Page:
Retail banks are under extreme pressure to readjust their approach due to increasing competition and a cultural shift that sees customers expecting more personalization and flexibility. Now, traditional retail banks are increasingly moving to a more customer-centric way of doing business, signalling an industry transformation away from a largely product-focused approach.
Here are some key reasons why more retail banks need to pivot to a strategy that puts customers first.
Serious Competitors Are Focused on Customers
Traditional retail banks now face serious challenges from all-digital neobanks and other upstart fintech (financial tech) companies. These businesses have had great success among younger and financially established (and therefore potentially more lucrative) clients thanks to their focus on customer service.
To regain market share, some forward-thinking retail banks are matching or exceeding fintechs at their own game. Much of the recent success of retail banks is thanks to a rethinking of their core banking solution.
Core banking solutions are software systems that enable real-time banking no matter which bank branch or touchpoint a customer accesses these banking products or services. Where legacy core banking systems were mostly used for transactions between bank terminals, newer generation platforms enabled a truly mobile banking experience, with transactions able to be facilitated on almost any internet-capable device.
Fintechs were able to recognize the potential of these systems in the 2000s, gaining customers with then-novel all-digital and mobile banking services. These new players then made significant inroads in the consumer banking market with a new class of convenient, customer-centred products and services.
Though most traditional retail banks lagged behind in using mobile core banking, many have since caught up, using their higher trust and rethinking their core banking to offer customer-centric mobile banking services.
Retail Bank Customers Are Now More Demanding
The traditional banking experience is not something most customers today would consider to be pleasant. The long queues and the often aggressive upselling at banks can now be a big turn-off for many customers. Clients are also increasingly dismayed at the hidden terms and conditions that traditional banks impose. As such, even just going to the bank can be problematic, and as a result, many retail banking locations are closing down, turning many locations into “banking deserts,” inconveniencing clients who need to cash checks or do other over-the-counter activities.
Until recently, these inconveniences were just thought to be the things one had to deal with to enjoy a bank’s services. However, when neobanks and other fintechs showed that better service was available, retail banking clients started changing their expectations of what banks could be.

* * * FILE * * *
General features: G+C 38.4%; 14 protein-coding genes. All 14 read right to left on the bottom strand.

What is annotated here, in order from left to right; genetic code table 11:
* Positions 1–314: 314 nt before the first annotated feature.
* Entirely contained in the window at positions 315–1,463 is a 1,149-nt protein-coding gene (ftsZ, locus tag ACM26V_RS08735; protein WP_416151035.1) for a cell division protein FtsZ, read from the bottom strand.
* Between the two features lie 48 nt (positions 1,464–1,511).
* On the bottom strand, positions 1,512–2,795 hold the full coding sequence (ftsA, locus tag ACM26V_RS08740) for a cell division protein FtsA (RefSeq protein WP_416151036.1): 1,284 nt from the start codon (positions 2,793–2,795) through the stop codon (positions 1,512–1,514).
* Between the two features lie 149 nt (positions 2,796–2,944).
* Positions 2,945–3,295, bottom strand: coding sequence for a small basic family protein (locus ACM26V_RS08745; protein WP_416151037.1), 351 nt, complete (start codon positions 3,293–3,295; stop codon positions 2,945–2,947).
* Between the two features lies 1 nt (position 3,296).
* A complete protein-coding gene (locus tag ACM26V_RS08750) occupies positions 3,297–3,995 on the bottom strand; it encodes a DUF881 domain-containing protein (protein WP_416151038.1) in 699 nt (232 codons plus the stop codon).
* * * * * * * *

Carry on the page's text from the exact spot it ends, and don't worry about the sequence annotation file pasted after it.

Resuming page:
Now, clients are expecting even traditional retail banks to deliver service without any of the stress. The availability of more banks and fintechs that offer personalized service, transparent terms, and 24/7 mobile banking has created a need for convenient digital banking—and a distaste for how the banking experience used to be.
Retail Banks Have to Consider Future Profits
The disfavour that has developed for old-school banking is especially true among millennial banking clients, which means banks should begin to listen if they haven’t already been listening. Millennials are a key demographic for retail banks to retain as they are currently in their high-earning years, with 20 to 30 years more left in the workforce. The earnings of this cohort are only likely to increase with time.
It’s not just millennials that banks have to think about either. Older Gen-Z clients as well as tech-savvy Gen-Xers are also bidding traditional banks goodbye, leaving Baby Boomers as the last cohort that is likely to stick with regular banking.
If traditional retail banks want to keep making a profit, they have to start earning — and retaining — their younger clients. By making the shift to a client-centred way of doing business now, retail banks can ensure future gains from these key clients over the next few decades.
How Can Retail Banks Make the Move to a Customer-Centred Strategy?
Making a move towards customer-centred banking involves more than simply reconfiguring a core banking system or investment in cloud services. Reorganising the bank’s processes, management styles, and goals towards meeting customer needs is also key.
Thankfully, current baking software offers banks a comprehensive overview of individual client behaviour patterns as well as the means to effectively leverage these to their advantage. New core banking systems have automation features powered by highly capable artificial intelligence and machine learning capabilities, allowing banks to address all customer experience aspects without the need for a large client service team. These systems also offer secure client-side personalization, which means clients can get the exact kinds of services they need.
With competition set to increase even further in the next few years, banks should be doing all that they can to shift to a more client-centred way of doing business. Through a combination of smart banking technology investments and reorganization, retail banks have the potential to not only gain lucrative clients but hold onto them as well.